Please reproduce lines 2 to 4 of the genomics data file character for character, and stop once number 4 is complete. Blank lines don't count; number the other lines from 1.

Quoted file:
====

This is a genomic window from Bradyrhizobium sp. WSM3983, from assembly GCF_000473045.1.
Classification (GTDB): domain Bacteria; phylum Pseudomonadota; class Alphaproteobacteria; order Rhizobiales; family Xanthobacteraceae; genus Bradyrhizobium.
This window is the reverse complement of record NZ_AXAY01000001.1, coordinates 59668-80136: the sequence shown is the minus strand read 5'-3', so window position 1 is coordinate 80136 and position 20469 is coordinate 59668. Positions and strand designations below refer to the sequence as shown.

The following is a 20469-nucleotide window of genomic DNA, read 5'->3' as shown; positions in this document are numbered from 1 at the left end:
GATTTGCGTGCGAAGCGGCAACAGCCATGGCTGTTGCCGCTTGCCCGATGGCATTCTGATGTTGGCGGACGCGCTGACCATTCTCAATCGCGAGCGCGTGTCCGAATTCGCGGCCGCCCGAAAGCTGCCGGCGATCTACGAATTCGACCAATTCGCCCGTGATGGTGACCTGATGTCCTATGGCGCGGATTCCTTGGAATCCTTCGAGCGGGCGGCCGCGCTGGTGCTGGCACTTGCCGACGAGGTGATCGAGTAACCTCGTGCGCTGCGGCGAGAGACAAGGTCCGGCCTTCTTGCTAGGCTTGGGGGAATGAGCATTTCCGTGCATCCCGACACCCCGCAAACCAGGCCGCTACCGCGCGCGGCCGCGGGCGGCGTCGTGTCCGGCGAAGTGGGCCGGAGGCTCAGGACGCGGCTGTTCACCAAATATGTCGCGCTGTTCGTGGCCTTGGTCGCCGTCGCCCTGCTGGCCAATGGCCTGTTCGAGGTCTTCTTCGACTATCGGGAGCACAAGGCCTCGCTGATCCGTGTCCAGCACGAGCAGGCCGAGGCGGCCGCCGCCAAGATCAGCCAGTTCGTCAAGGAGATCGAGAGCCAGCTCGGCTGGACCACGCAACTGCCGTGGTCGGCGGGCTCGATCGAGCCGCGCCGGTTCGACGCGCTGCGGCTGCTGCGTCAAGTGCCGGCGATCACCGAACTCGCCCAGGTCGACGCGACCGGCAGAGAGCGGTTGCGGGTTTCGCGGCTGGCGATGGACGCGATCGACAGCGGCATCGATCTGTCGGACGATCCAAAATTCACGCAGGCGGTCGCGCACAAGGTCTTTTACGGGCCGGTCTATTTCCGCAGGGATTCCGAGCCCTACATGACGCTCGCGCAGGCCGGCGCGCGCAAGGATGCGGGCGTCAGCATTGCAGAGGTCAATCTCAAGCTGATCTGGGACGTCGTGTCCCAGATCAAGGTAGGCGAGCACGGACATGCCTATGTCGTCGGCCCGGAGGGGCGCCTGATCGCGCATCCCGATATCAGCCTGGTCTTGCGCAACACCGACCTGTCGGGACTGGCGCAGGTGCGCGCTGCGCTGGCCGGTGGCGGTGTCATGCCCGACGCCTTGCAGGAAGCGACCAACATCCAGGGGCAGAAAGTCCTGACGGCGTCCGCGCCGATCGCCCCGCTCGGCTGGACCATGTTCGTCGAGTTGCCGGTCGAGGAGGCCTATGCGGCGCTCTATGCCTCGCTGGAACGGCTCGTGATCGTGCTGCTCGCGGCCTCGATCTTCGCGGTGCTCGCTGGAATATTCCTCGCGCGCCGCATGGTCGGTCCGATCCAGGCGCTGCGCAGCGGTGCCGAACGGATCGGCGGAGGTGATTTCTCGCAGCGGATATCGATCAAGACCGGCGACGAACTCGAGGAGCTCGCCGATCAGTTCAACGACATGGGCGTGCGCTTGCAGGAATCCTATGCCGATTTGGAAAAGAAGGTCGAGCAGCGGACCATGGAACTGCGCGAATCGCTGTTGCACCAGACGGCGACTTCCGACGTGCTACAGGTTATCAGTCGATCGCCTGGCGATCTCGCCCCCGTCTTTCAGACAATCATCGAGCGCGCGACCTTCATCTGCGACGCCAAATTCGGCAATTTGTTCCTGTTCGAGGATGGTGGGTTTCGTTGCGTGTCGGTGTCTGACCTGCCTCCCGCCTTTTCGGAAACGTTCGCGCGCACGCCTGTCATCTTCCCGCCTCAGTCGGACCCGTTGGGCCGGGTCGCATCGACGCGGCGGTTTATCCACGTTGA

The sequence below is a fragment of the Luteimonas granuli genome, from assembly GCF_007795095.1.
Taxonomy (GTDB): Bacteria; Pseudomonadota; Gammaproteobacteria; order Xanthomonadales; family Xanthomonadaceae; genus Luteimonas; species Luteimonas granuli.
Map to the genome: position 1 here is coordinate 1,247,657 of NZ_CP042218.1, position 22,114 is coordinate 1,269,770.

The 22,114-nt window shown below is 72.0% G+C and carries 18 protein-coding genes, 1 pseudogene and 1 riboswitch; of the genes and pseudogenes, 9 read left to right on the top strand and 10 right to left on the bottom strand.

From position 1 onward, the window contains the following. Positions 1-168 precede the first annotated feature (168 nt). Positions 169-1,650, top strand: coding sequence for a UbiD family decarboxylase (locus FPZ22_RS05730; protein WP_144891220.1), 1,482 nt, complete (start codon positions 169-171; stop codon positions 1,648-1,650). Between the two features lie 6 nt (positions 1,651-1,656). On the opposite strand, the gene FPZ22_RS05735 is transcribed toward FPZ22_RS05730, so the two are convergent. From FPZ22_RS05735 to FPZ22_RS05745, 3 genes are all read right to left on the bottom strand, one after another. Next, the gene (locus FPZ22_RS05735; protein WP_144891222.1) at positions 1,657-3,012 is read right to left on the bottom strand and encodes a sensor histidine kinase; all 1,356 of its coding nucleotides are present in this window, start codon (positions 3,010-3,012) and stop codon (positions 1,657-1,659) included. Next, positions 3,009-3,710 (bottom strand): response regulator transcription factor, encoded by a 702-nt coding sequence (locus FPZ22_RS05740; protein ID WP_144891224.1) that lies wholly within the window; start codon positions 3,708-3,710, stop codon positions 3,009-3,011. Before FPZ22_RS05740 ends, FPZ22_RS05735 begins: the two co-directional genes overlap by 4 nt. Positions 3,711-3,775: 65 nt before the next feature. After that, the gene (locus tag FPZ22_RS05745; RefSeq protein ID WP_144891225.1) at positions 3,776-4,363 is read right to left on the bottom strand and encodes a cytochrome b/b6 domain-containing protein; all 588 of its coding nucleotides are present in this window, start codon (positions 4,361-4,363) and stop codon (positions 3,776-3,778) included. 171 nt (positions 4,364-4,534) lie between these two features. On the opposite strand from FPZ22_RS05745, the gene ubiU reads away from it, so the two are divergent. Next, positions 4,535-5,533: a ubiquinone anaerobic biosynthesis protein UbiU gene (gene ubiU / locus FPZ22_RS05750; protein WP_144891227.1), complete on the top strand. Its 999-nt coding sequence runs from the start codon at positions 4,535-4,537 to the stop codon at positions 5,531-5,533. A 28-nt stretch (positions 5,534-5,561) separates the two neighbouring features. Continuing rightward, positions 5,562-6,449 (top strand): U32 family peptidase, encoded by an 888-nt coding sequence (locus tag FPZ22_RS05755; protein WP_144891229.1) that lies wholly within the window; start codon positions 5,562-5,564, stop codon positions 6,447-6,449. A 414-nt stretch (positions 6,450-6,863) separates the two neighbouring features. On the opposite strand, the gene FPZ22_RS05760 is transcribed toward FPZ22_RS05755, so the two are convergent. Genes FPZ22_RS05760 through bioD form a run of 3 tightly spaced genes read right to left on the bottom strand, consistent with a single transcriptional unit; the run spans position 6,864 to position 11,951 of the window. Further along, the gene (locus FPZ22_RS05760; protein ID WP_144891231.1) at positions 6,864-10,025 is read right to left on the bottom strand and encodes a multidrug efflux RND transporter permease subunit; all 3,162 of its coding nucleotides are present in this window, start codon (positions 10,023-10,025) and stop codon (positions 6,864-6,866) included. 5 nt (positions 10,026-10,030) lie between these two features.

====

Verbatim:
Classification (GTDB): domain Bacteria; phylum Pseudomonadota; class Alphaproteobacteria; order Rhizobiales; family Xanthobacteraceae; genus Bradyrhizobium.
This window is the reverse complement of record NZ_AXAY01000001.1, coordinates 59668-80136: the sequence shown is the minus strand read 5'-3', so window position 1 is coordinate 80136 and position 20469 is coordinate 59668. Positions and strand designations below refer to the sequence as shown.

The following is a 20469-nucleotide window of genomic DNA, read 5'->3' as shown; positions in this document are numbered from 1 at the left end: